Here’s the scoop. The Bureau of Reclamation (BR) recently published a press release explaining the predictions for the remainder of this, and the next water year. The Bureau’s press release includes all kinds of vital information, but is also not the easiest read. For someone not familiar with the jargon usually included in Bureau of Reclamation releases, it will take at least a few Google searches to figure it out.
The Bureau of Reclamation has, for the 2013-14 water year (ending Sept 30st), made an unprecedented prediction regarding total output from Glen Canyon Dam. This is such an exceptional move in that it is the first time since dam operation began that minimum output has been lowered to a point below 8.23maf (million acre feet). This output downgrade is following the new guidelines outlined in the 2007 Colorado River Interim Guidelines for Lower Basin Shortages and Coordinated Operating for Lake Powell and Lake Mead. The Interim Guidelines were signed by the Secretary of the Interior following extensive research and consultation with the seven affected states in response to rising concerns about water supply shortages due to the ongoing drought.
The severity of the situation is best defined in the raw numbers. According to the Bureau’s latest numbers, at the end of the 2012-13 water year total basin storage will be at 29maf, which is 49% of capacity. The situation at Lake Powell is similar; it will end the water year at 10.4maf, only 43% of capacity. Total inflow into Powell this year was only 4.33maf, or 40% of the 1981-2010 average.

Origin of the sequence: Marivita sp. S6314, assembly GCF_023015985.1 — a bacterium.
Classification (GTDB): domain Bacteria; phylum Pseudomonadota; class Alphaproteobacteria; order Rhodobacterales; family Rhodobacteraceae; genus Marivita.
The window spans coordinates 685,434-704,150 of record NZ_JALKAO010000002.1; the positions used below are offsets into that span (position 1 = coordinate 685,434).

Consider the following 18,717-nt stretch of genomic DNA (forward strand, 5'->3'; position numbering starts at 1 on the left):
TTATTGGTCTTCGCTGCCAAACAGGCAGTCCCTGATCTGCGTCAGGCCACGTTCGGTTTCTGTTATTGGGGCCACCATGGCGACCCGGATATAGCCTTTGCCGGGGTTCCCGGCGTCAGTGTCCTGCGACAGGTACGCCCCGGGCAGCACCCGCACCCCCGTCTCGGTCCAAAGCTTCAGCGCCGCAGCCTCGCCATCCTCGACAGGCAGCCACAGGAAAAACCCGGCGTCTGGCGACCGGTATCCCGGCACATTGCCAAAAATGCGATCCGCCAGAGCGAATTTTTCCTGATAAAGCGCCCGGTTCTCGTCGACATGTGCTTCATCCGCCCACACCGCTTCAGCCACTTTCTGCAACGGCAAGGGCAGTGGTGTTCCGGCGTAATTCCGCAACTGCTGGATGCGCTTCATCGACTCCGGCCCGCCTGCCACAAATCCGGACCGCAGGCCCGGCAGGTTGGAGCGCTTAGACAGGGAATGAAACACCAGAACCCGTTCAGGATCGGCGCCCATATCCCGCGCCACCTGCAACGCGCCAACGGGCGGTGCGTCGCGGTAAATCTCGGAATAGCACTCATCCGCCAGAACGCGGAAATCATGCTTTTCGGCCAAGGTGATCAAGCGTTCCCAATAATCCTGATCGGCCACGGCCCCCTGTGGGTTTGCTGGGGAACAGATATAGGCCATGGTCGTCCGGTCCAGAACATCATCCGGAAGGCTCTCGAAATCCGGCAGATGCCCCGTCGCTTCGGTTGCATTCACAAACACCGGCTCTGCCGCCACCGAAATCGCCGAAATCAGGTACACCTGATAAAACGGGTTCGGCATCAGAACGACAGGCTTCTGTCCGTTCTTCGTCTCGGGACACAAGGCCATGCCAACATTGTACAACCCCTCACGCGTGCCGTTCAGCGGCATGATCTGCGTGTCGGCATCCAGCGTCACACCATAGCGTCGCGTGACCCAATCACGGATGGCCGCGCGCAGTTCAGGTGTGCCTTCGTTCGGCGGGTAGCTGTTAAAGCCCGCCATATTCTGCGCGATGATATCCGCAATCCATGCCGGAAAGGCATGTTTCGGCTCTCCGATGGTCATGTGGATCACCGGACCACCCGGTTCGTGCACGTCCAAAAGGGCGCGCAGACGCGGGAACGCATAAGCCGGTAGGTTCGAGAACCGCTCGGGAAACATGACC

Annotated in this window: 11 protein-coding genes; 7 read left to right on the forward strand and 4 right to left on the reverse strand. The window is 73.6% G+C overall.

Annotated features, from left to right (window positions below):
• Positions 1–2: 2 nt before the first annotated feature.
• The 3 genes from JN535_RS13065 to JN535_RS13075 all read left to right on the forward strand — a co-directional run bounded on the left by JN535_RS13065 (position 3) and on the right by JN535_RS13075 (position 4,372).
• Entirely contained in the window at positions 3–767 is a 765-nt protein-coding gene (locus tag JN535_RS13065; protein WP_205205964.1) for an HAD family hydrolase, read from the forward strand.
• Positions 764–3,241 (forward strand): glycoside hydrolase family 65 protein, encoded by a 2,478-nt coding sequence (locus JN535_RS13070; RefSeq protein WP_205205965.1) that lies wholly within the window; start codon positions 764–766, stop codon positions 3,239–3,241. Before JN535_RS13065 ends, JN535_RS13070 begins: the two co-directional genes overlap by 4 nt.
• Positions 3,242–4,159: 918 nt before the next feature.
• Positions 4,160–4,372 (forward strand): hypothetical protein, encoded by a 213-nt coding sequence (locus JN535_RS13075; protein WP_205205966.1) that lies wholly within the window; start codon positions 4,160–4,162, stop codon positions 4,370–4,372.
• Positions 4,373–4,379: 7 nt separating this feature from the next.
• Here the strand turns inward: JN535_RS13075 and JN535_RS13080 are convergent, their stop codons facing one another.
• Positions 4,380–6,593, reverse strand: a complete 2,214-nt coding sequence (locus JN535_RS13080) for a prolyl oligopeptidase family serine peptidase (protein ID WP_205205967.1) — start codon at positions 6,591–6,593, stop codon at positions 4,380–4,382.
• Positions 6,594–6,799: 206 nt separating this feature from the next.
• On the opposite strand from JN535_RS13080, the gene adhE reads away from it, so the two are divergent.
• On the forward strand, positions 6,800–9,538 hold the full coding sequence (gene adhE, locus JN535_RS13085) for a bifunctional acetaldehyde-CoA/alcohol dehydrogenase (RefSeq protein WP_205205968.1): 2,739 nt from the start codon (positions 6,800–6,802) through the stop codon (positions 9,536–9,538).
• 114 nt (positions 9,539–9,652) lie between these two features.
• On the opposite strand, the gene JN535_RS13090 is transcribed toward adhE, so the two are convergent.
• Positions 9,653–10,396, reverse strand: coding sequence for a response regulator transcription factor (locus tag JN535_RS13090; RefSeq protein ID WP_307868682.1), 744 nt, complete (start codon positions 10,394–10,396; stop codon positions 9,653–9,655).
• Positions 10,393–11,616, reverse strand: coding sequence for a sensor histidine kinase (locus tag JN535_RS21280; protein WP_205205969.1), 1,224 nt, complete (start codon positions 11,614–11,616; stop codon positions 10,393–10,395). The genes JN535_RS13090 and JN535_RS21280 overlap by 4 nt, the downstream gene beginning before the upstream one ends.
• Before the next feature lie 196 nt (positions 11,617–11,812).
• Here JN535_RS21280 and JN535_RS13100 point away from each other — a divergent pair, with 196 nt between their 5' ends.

So what do these numbers add up to? Well, according to the 2007 Interim Guidelines, if the elevation of Lake Powell falls below 3575 ft. at the close of the water year (September 30th), which it is predicted to do this year, then the Bureau must shift operations from the upper elevation balancing operating tier that they have been on up till now to the mid-elevation tier in the following year.
What this means to water users in the lower basin is that total output will be lower than total allocation for Arizona, Nevada, and California. Though no shortages are predicted in 2014 or 2015, Terry Fulp, Lower Colorado Regional Director for the Bureau of Reclamation, the first significant chances for reduced delivery to the lower states are in 2016 if input does not significantly rise before then.
What does this mean for river runners in Grand Canyon next year? Well, we can probably expect more low water months like this September and October to become more and more the norm. Next year may be a great opportunity to see the river at a low level that we rarely get to see it at, the rapids will feel and look much different offering a transformed kind of whitewater experience. Whether the downgraded water situation ends up looking like a fluke or a long-term trend, it is safe to say that river runners will be getting to know the low water runs through Grand Canyon.
Most of the information provided could be found at: http://www.usbr.gov/uc/water/crsp/cs/gcd.html
Director Fulp’s quote along with the Bureau’s most recent press release could be found here: http://www.usbr.gov/newsroom/newsrelease/detail.cfm?RecordID=44245